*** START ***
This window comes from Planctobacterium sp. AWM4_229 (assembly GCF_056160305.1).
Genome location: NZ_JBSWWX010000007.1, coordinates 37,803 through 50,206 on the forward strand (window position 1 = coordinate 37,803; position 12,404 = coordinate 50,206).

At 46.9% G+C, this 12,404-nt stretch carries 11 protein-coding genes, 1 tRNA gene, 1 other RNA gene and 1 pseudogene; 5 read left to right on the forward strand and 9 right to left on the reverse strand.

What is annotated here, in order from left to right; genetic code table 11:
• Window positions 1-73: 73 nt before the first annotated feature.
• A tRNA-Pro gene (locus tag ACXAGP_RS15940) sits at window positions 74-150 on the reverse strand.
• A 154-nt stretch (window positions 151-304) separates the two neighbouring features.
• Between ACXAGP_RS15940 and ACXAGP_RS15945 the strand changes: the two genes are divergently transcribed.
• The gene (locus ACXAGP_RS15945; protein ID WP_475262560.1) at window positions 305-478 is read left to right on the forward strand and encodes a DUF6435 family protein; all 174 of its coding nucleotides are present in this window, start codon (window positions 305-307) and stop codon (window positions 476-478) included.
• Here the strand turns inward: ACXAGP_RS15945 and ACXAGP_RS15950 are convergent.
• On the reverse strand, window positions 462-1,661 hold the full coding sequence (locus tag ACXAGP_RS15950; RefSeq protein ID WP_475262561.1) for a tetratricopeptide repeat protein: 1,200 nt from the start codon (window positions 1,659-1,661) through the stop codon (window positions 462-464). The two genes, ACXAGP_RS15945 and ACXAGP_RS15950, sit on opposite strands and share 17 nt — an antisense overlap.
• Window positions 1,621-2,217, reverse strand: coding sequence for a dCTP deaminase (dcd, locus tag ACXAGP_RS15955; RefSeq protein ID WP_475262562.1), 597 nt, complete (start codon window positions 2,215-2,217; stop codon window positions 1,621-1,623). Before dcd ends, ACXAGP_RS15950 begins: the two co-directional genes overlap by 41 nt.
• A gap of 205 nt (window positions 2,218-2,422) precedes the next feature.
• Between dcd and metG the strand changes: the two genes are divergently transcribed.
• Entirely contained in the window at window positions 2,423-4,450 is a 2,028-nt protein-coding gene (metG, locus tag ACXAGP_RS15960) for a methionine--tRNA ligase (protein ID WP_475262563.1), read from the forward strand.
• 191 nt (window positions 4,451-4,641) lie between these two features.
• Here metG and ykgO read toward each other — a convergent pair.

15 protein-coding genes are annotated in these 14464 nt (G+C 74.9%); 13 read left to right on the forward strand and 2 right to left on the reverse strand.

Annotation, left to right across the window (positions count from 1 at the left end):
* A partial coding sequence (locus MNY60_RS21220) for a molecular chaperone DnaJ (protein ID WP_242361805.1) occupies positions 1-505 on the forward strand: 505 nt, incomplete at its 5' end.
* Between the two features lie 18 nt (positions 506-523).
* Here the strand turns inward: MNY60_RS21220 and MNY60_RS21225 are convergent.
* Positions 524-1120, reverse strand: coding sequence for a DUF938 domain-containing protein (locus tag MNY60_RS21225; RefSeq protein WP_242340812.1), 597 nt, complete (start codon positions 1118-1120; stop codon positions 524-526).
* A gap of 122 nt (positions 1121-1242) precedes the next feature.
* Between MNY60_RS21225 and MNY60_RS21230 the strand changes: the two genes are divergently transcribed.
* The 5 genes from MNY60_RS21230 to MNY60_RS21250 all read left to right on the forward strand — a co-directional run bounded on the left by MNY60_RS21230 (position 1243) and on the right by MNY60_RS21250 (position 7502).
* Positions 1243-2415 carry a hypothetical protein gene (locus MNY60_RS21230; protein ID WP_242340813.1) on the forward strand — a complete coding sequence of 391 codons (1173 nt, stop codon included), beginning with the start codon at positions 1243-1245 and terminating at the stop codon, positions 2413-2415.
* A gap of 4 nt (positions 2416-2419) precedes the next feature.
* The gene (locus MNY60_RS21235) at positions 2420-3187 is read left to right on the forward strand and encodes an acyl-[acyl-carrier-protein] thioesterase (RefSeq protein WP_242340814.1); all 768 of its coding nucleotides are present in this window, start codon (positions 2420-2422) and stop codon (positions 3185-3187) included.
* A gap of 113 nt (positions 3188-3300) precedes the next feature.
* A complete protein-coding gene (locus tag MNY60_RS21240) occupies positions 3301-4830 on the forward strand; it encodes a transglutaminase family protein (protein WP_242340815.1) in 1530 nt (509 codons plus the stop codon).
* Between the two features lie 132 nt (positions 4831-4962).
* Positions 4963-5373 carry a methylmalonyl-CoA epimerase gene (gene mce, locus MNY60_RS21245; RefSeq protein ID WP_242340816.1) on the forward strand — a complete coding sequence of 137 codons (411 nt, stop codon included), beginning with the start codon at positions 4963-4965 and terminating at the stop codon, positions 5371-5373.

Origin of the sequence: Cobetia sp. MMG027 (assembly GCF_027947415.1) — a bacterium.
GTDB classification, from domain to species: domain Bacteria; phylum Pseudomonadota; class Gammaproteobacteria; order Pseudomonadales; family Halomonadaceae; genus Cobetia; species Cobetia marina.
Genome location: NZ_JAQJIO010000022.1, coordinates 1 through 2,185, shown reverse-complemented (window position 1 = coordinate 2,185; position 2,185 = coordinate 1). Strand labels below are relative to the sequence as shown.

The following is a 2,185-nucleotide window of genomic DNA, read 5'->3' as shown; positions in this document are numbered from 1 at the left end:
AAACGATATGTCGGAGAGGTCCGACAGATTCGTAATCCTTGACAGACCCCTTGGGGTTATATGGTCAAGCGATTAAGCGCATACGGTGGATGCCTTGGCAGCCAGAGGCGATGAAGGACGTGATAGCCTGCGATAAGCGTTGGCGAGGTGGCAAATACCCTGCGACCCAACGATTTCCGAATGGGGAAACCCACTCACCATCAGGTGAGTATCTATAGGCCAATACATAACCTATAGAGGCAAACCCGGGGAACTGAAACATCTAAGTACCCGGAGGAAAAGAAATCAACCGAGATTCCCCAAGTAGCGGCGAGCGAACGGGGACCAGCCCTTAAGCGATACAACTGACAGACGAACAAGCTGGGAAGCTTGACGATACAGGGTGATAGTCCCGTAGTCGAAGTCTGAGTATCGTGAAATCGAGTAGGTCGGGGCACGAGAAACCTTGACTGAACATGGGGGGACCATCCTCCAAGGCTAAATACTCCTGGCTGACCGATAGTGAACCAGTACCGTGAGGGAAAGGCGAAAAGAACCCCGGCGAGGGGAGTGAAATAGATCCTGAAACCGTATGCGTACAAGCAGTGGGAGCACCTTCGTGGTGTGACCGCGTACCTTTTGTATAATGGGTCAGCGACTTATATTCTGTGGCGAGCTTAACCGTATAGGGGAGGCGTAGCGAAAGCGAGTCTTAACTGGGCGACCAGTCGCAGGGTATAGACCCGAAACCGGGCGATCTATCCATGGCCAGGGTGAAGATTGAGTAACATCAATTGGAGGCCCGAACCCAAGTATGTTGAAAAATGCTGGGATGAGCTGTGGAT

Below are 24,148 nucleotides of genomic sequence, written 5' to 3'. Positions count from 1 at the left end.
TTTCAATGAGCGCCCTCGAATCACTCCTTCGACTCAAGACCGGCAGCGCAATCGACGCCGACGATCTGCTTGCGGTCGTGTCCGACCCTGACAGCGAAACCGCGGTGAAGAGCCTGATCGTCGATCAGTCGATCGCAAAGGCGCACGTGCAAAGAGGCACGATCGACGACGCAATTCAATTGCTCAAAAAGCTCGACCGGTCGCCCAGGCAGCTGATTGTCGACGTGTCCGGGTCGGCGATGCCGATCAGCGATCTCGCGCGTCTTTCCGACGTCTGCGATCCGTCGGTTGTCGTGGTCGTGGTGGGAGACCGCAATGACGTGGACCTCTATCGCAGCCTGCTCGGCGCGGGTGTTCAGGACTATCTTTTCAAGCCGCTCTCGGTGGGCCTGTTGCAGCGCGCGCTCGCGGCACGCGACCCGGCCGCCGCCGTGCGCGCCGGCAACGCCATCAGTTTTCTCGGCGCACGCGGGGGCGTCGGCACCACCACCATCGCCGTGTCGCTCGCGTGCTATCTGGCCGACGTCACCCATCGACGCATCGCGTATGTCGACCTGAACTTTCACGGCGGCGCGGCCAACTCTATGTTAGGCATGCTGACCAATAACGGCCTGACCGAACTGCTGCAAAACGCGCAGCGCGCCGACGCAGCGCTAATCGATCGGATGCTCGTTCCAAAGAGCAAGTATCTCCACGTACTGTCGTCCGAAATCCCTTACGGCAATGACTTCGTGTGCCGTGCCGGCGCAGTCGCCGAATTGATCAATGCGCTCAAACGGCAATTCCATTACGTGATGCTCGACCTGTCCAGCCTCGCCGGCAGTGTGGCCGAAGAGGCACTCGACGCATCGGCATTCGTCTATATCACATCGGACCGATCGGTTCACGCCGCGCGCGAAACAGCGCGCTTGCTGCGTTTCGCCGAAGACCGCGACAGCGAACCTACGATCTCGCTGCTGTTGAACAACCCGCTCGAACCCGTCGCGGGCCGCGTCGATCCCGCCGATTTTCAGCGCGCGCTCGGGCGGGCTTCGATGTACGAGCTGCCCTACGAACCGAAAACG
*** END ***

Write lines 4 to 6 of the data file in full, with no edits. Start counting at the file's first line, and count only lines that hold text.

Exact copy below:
What is annotated here, in order from left to right; genetic code table 11:
• Window positions 1-73: 73 nt before the first annotated feature.
• A tRNA-Pro gene (locus tag ACXAGP_RS15940) sits at window positions 74-150 on the reverse strand.